Civic Hacking Archives - Page 2 of 3 - Accela

Tag Archives: Civic Hacking

CivicData.com: Changing the Game on Open Data

Mark Headd
CivicData.com is Accela’s open data portal. The site represents a new approach, one that emphasizes the core mission at Accela—to build bridges designed to connect citizens and government agencies—and we believe that it will change the game on how governments publish open data. A New Direction for Open Data As the open data movement matures, an increasing number of federal, state and local governments are formalizing their commitment to releasing data for external users by adopting open data policies and implementing open data portals. As open data portals become more common, and as more and more data is released through these sites, two open data portals from across the vast expanse of the U.S…. Continue reading

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Working on Government as a Platform

Mark Headd
I’ve been excited by the idea of government as a platform for a long time. It’s what motivated me to join my first civic hacking contest in 2008, and it has informed every decision in my professional career since then—including my decision to accept an invitation from the Mayor of the City of Philadelphia in 2012 to help implement that city’s award winning open data program. And it’s this same belief in the transformational power of the idea of government as a platform that led me to Accela. I’m thrilled to be joining the team at Accela as a Technical Evangelist to help developers and business partners build powerful new solutions for Accela’s customers on the Accela Civic Platform…. Continue reading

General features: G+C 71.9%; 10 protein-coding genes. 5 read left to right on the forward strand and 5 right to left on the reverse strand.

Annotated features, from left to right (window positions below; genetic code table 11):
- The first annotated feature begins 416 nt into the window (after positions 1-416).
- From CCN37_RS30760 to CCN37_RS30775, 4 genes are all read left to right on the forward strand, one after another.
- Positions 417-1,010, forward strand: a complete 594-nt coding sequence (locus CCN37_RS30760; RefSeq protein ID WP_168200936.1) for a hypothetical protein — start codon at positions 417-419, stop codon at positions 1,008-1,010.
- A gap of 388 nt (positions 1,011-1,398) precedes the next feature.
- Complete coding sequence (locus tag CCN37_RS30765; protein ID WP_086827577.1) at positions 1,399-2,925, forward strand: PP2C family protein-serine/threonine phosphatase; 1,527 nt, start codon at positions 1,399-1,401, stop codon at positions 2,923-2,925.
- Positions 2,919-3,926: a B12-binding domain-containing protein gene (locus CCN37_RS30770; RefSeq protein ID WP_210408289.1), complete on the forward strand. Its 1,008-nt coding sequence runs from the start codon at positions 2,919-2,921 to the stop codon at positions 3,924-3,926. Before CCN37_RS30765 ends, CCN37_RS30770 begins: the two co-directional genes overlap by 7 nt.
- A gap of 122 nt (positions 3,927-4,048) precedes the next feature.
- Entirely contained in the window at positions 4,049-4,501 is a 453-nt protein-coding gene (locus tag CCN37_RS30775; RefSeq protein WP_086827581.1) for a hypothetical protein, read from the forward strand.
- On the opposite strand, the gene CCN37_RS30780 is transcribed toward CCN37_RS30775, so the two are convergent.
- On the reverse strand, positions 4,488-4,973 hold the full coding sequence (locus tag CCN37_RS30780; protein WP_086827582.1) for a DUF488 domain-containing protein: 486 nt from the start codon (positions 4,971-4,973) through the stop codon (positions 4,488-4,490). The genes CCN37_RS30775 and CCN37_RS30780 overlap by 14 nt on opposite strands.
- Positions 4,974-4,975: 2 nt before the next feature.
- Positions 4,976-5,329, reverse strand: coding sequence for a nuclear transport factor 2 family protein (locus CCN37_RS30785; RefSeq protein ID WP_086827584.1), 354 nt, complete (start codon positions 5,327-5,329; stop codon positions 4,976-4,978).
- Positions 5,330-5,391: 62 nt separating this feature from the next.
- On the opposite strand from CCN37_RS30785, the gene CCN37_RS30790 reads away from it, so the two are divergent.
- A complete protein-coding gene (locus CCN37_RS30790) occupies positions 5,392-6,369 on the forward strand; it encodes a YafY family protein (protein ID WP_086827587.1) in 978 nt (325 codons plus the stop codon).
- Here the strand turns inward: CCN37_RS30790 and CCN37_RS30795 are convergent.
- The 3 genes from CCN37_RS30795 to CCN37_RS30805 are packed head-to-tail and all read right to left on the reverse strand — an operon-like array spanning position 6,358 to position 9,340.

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Guest Blog from Microsoft’s John Shewchuk: Accela and Microsoft Hackfest — Providing Access to Open Data, Online and Off-Grid

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By John Shewchuk, Technical Fellow and the CTO for the Microsoft Developer Platform A few weeks ago several of us from the U.S. and worldwide DPE teams holed up in Redmond for a few days of coding. Our goal was to prove that there is an easy way to take a Web App and port it over to a mobile experience, and then make it work in both connected and offline scenarios. Joining us for the hackfest was Accela, an ISV that provides solutions to help municipal, county and state governments streamline their licensing and permitting processes. Roughly seven months ago Accela launched an open data platform called civicdata.com,… Continue reading